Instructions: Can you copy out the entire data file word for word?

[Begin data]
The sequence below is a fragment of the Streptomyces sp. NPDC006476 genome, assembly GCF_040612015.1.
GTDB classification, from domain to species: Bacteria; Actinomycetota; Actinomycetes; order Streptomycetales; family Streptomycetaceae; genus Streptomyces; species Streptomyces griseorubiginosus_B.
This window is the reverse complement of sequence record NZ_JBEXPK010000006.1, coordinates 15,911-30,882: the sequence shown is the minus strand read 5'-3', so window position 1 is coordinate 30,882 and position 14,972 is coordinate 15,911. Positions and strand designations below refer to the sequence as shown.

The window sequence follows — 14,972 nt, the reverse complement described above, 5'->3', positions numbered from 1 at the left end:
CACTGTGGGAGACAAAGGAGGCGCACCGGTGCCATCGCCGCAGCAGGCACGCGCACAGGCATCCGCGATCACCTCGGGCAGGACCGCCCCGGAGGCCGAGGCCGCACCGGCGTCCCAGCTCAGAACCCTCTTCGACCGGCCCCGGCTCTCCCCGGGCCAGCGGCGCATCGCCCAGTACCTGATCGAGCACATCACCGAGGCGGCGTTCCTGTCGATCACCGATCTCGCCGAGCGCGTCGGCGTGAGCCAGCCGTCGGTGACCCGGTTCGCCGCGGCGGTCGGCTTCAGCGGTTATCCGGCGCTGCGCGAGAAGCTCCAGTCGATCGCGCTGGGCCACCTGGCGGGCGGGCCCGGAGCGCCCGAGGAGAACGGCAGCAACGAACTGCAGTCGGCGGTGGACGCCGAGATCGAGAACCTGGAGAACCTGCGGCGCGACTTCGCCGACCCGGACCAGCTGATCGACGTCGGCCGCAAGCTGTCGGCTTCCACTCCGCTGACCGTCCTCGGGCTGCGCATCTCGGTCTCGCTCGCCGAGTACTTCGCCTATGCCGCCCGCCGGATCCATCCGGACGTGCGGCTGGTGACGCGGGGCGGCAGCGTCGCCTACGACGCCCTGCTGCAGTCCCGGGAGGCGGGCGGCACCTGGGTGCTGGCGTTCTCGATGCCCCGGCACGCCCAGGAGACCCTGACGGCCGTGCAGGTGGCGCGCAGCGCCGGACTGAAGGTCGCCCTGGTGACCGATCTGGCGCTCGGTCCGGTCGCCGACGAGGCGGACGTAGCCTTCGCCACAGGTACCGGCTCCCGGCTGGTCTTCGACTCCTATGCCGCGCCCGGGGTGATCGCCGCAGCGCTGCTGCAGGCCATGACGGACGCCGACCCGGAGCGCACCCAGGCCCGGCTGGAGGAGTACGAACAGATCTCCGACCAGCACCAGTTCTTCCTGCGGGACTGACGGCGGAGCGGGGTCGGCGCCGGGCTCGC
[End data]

The sequence below is a fragment of the Streptomyces sp. NPDC006476 genome, assembly GCF_040612015.1.
GTDB classification, from domain to species: Bacteria; Actinomycetota; Actinomycetes; order Streptomycetales; family Streptomycetaceae; genus Streptomyces; species Streptomyces griseorubiginosus_B.
This window is the reverse complement of sequence record NZ_JBEXPK010000006.1, coordinates 15,911-30,882: the sequence shown is the minus strand read 5'-3', so window position 1 is coordinate 30,882 and position 14,972 is coordinate 15,911. Positions and strand designations below refer to the sequence as shown.

The window sequence follows — 14,972 nt, the reverse complement described above, 5'->3', positions numbered from 1 at the left end:
CACTGTGGGAGACAAAGGAGGCGCACCGGTGCCATCGCCGCAGCAGGCACGCGCACAGGCATCCGCGATCACCTCGGGCAGGACCGCCCCGGAGGCCGAGGCCGCACCGGCGTCCCAGCTCAGAACCCTCTTCGACCGGCCCCGGCTCTCCCCGGGCCAGCGGCGCATCGCCCAGTACCTGATCGAGCACATCACCGAGGCGGCGTTCCTGTCGATCACCGATCTCGCCGAGCGCGTCGGCGTGAGCCAGCCGTCGGTGACCCGGTTCGCCGCGGCGGTCGGCTTCAGCGGTTATCCGGCGCTGCGCGAGAAGCTCCAGTCGATCGCGCTGGGCCACCTGGCGGGCGGGCCCGGAGCGCCCGAGGAGAACGGCAGCAACGAACTGCAGTCGGCGGTGGACGCCGAGATCGAGAACCTGGAGAACCTGCGGCGCGACTTCGCCGACCCGGACCAGCTGATCGACGTCGGCCGCAAGCTGTCGGCTTCCACTCCGCTGACCGTCCTCGGGCTGCGCATCTCGGTCTCGCTCGCCGAGTACTTCGCCTATGCCGCCCGCCGGATCCATCCGGACGTGCGGCTGGTGACGCGGGGCGGCAGCGTCGCCTACGACGCCCTGCTGCAGTCCCGGGAGGCGGGCGGCACCTGGGTGCTGGCGTTCTCGATGCCCCGGCACGCCCAGGAGACCCTGACGGCCGTGCAGGTGGCGCGCAGCGCCGGACTGAAGGTCGCCCTGGTGACCGATCTGGCGCTCGGTCCGGTCGCCGACGAGGCGGACGTAGCCTTCGCCACAGGTACCGGCTCCCGGCTGGTCTTCGACTCCTATGCCGCGCCCGGGGTGATCGCCGCAGCGCTGCTGCAGGCCATGACGGACGCCGACCCGGAGCGCACCCAGGCCCGGCTGGAGGAGTACGAACAGATCTCCGACCAGCACCAGTTCTTCCTGCGGGACTGACGGCGGAGCGGGGTCGGCGCCGGGCTCGC